This one came from a colleague and friend from Yale, Ako. I caught him working on his thesis during one of our collaboration meetings a couple of years ago and I asked him how he got to that stage. His response was: “Once you’re ready to start writing, start applying for jobs”. He was right, and that’s exactly what I did. Once you have a job offer in hand, that sets a “hard” deadline of when your defense needs to be, and hence when your initial thesis submission needs to happen — this changes how you treat your time while writing significantly. I started cold emailing and applying for jobs 9 months before I defended my thesis.

Random Tidbits

Say it with me: doc-u-men-tation

If you didn’t write it down, you didn’t do it. — Thomas Brunner

This can’t be stressed enough. I use a variety of note-taking tools. Obsidian for fleshing out ideas, and connecting them together (I backed up my vault to a git repo for all my PhD work). I also use Google Keep a lot for notes on-the-fly. I used a lab book when I was in the lab, and colour-coded issues red, solutions blue, and general logging of information in black. All three note taking methods were extremely helpful in the long run.

For code: always have a file set up in your repo and use it. Oh yeah, and always make a git repo for any code!! Similarly for meetings, always have an agenda, and always have someone take minutes! It will save everyone countless hours in future of unnecessary communication. Oh, and if there are any action items then they have to be assigned to someone, and a deadline needs to be set to specify, e.g., when the item will be revisited.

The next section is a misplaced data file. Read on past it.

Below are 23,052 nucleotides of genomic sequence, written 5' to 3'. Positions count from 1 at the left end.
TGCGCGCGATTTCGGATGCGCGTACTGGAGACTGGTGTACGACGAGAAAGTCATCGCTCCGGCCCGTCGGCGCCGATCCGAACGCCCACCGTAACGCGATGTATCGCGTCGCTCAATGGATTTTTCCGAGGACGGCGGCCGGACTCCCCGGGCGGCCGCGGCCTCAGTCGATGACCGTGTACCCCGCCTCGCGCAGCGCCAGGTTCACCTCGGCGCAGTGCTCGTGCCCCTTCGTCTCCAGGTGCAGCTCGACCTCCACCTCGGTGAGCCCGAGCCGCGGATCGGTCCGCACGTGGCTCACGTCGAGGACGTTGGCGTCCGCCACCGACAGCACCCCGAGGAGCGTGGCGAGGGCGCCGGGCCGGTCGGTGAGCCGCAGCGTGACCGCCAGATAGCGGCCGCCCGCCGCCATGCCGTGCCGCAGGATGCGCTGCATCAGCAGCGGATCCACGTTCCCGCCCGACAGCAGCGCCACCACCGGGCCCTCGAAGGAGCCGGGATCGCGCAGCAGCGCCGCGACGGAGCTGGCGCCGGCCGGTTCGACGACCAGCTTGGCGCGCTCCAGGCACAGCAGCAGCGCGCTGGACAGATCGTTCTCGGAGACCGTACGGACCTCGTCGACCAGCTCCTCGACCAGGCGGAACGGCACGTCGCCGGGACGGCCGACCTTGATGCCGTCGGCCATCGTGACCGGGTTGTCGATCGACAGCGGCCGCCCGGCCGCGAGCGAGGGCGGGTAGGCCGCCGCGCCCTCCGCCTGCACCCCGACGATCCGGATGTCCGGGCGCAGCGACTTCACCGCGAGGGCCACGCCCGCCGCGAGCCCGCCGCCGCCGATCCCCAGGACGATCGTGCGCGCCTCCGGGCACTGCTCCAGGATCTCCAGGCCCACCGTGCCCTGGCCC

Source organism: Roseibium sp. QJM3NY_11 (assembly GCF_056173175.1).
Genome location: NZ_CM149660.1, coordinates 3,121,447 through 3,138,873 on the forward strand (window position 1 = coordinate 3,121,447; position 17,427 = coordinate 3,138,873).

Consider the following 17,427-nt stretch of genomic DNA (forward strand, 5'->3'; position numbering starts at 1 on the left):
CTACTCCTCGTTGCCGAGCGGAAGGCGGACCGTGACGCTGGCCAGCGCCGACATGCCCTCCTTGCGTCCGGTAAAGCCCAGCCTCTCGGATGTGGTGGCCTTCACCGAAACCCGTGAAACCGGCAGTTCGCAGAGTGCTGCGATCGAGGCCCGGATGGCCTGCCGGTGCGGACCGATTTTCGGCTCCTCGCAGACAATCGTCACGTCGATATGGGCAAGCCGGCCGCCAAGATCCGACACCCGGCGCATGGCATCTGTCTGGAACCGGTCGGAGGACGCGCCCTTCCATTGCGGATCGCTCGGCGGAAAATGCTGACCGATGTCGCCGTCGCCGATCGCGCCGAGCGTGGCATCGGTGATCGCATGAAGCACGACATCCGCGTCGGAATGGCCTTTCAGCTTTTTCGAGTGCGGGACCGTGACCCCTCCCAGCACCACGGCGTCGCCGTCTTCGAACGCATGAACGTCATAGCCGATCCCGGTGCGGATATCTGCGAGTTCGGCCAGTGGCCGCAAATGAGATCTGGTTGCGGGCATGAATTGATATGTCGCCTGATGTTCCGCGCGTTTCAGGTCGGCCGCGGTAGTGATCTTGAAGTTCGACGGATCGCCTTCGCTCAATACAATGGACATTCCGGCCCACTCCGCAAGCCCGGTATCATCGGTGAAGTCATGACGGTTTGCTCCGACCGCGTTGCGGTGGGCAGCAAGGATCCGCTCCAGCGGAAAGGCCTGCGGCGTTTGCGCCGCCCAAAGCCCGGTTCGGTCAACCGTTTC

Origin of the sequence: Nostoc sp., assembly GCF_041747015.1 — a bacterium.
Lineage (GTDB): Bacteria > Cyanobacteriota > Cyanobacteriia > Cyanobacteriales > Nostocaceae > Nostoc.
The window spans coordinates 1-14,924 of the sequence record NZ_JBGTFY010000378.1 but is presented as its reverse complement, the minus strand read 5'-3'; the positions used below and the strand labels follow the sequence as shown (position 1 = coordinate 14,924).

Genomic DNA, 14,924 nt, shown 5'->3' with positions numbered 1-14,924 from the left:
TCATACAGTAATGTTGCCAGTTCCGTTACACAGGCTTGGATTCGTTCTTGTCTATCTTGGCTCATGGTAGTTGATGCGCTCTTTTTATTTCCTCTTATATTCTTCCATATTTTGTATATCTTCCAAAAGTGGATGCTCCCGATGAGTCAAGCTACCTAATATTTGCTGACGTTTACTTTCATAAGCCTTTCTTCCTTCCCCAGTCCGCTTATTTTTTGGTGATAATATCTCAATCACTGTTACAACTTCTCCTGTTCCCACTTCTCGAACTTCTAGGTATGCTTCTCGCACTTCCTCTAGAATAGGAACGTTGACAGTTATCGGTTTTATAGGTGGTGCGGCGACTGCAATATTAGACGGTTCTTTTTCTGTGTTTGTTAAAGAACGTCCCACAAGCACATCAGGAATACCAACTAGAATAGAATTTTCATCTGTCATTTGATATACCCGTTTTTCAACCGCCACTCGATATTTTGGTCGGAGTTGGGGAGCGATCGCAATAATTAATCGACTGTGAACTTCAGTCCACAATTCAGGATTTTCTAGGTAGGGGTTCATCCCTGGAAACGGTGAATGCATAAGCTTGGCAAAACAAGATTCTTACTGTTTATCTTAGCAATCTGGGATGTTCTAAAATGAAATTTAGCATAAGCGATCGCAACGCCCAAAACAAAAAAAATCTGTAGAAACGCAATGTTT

Cite as you go!

I screwed this one up terribly and never kept a running log of papers I’ve read. What I did was re-use an every growing .bibtex file for all of my internal reports and technical documents. I wish I had gotten Zotero set up early, and used it to generate the .bibtex file, take notes, and categorize papers accordingly.

Link your Overleaf to GitHub #

You can link your Overleaf to your GitHub account and backup your thesis to its own dedicated GitHub repo. You can probably even get a free pro version of Overleaf from IEEE/your institution which allows you to compile larger documents, i.e., your thesis.

Kevin, a senior PhD student in our group gave me this piece of advice: make a git repo just for the figures in your thesis, and boy was he right! I split up the repo into directories of chapters, and each plot had its own dedicated script to generate it. That way, during the review process, I could go back-and-forth between various versions of the figure with ease and even substitute new data in easily while keeping the style. I’m definitely using this hack for all my papers from now on. Thanks Kevin!

But… What if I-?